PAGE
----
U.S. Press Freedom Tracker

Reporter Mike Kessler's camera is smashed in Berkeley

Incident Details

Thomas Hawk

A protester swings Mike Kessler's camera before smashing it on the ground, on Aug. 27, 2017, in Berkeley, California.

— Thomas Hawk
August 27, 2017

Mike Kessler was covering a demonstration on Aug. 27, 2017, in Berkeley, California, when a group of protesters stole his camera and phone and attempted to break them. His phone was not damaged, but his camera was completely destroyed.

In an essay for The New Republic, Kessler described what happened:

Suddenly, from behind, someone knocked my camera out of my right hand, then did the same to my phone, which was in my left. I turned around to see a black leather boot stomping my phone (it survived—thanks, Otter case!), while another antifa picked up my camera, hurled it into the air, and got in my face. “No fucking pictures!”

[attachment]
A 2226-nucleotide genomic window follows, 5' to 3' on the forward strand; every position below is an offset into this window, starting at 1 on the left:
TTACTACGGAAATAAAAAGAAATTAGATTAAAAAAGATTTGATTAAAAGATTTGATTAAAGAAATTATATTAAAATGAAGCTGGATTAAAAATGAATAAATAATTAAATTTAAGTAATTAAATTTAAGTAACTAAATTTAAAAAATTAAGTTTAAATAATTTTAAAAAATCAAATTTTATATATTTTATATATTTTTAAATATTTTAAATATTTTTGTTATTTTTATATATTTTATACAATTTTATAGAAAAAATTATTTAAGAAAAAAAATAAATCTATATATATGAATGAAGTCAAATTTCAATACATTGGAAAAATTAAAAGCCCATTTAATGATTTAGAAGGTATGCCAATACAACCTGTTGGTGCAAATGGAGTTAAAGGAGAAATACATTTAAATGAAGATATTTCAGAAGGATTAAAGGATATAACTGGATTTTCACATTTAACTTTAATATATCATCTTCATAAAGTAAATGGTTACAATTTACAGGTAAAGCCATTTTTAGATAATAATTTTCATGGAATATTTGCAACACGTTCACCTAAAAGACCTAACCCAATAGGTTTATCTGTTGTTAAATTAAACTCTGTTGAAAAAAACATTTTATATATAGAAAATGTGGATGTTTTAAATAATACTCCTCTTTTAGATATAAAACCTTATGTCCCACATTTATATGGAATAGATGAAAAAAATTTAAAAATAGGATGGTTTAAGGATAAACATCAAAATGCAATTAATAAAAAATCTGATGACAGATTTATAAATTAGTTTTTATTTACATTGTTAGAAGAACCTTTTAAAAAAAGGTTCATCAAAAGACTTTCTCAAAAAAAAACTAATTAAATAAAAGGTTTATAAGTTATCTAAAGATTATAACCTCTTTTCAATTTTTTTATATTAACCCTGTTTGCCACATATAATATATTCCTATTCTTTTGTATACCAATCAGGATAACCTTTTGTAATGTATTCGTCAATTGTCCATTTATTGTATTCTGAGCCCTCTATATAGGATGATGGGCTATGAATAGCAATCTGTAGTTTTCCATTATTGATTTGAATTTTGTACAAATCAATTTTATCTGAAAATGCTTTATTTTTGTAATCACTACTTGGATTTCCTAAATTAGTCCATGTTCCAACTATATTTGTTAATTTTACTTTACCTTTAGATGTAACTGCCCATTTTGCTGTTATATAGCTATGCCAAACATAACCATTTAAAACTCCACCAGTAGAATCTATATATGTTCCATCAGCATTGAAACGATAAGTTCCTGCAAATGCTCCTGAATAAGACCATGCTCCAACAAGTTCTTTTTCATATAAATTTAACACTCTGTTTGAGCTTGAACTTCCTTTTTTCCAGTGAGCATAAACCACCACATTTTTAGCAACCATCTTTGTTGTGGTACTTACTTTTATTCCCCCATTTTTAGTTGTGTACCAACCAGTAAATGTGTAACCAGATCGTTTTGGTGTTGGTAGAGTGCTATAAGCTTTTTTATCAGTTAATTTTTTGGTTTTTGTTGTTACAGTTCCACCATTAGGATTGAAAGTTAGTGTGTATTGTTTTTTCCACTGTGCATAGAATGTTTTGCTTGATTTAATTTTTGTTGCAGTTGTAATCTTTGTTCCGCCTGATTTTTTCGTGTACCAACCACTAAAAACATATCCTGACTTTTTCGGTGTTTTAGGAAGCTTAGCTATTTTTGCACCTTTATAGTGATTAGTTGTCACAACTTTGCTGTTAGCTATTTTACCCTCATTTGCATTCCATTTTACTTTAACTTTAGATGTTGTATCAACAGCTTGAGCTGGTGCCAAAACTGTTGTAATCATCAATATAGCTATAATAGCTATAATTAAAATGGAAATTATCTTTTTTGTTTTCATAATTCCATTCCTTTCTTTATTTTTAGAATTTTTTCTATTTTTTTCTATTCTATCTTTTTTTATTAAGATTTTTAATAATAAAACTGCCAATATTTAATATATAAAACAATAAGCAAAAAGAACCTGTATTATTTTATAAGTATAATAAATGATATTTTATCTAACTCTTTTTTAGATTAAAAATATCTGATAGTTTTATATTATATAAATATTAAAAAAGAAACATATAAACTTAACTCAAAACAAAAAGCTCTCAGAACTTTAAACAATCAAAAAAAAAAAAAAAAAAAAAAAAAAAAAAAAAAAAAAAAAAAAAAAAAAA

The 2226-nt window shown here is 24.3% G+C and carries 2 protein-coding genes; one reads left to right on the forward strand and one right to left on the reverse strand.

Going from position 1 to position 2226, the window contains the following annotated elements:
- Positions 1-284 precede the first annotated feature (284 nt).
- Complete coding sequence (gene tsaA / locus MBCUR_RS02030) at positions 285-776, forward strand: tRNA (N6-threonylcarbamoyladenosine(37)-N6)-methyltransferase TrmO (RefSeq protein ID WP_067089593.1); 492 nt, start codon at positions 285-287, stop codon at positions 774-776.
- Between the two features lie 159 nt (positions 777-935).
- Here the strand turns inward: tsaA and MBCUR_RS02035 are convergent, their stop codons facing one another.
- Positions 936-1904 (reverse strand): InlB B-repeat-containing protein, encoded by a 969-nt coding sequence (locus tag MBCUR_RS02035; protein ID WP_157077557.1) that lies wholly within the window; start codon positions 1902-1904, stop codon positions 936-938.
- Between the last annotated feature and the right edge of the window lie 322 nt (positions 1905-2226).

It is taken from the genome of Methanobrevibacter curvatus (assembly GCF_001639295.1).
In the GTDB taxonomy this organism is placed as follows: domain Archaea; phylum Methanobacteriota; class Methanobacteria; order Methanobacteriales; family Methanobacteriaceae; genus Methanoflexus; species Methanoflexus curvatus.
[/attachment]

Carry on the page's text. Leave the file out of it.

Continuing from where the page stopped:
The New Republic

Kessler said in an interview with the Freedom of the Press Foundation that his camera, a Canon G12, was complete destroyed. He also said that he saw three people trying to extract the memory card from his camera.

“After the crowd thinned out and police came, I saw three people attempting to get the SD card out of my camera,” he said. “The camera itself was totally mangled. The guts of the camera were hanging out. I saw the battery on the ground later. They had smashed the body of the camera in such a way that prevented the SD card from being removed.”

Thomas Hawk, an independent photojournalist who witnessed the incident, confirmed Kessler’s account of what happened.

The U.S. Press Freedom Tracker catalogues press freedom violations in the United States. Email tips to [email protected].